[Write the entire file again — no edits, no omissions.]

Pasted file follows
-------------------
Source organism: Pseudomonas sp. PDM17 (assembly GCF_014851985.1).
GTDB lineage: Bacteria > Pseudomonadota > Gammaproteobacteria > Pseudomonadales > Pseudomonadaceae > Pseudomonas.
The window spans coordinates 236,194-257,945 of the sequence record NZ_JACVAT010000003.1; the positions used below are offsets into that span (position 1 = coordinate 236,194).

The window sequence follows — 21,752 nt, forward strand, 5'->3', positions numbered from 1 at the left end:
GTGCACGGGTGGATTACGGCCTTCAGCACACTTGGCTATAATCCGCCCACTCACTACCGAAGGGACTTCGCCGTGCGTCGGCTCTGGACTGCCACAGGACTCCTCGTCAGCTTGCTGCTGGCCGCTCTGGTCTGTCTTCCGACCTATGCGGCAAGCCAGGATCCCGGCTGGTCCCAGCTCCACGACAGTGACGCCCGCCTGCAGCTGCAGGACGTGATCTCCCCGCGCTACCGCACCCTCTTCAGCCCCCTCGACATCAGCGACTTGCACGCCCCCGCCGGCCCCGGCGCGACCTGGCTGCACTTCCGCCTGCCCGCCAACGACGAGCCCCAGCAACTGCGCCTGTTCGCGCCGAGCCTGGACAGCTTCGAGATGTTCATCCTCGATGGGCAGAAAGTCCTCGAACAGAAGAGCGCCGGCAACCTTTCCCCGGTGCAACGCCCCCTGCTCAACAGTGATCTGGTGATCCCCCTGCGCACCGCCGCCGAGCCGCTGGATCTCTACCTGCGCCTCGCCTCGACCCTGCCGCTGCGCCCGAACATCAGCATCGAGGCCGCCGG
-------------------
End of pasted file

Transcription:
Source organism: Pseudomonas sp. PDM17 (assembly GCF_014851985.1).
GTDB lineage: Bacteria > Pseudomonadota > Gammaproteobacteria > Pseudomonadales > Pseudomonadaceae > Pseudomonas.
The window spans coordinates 236,194-257,945 of the sequence record NZ_JACVAT010000003.1; the positions used below are offsets into that span (position 1 = coordinate 236,194).

The window sequence follows — 21,752 nt, forward strand, 5'->3', positions numbered from 1 at the left end:
GTGCACGGGTGGATTACGGCCTTCAGCACACTTGGCTATAATCCGCCCACTCACTACCGAAGGGACTTCGCCGTGCGTCGGCTCTGGACTGCCACAGGACTCCTCGTCAGCTTGCTGCTGGCCGCTCTGGTCTGTCTTCCGACCTATGCGGCAAGCCAGGATCCCGGCTGGTCCCAGCTCCACGACAGTGACGCCCGCCTGCAGCTGCAGGACGTGATCTCCCCGCGCTACCGCACCCTCTTCAGCCCCCTCGACATCAGCGACTTGCACGCCCCCGCCGGCCCCGGCGCGACCTGGCTGCACTTCCGCCTGCCCGCCAACGACGAGCCCCAGCAACTGCGCCTGTTCGCGCCGAGCCTGGACAGCTTCGAGATGTTCATCCTCGATGGGCAGAAAGTCCTCGAACAGAAGAGCGCCGGCAACCTTTCCCCGGTGCAACGCCCCCTGCTCAACAGTGATCTGGTGATCCCCCTGCGCACCGCCGCCGAGCCGCTGGATCTCTACCTGCGCCTCGCCTCGACCCTGCCGCTGCGCCCGAACATCAGCATCGAGGCCGCCGG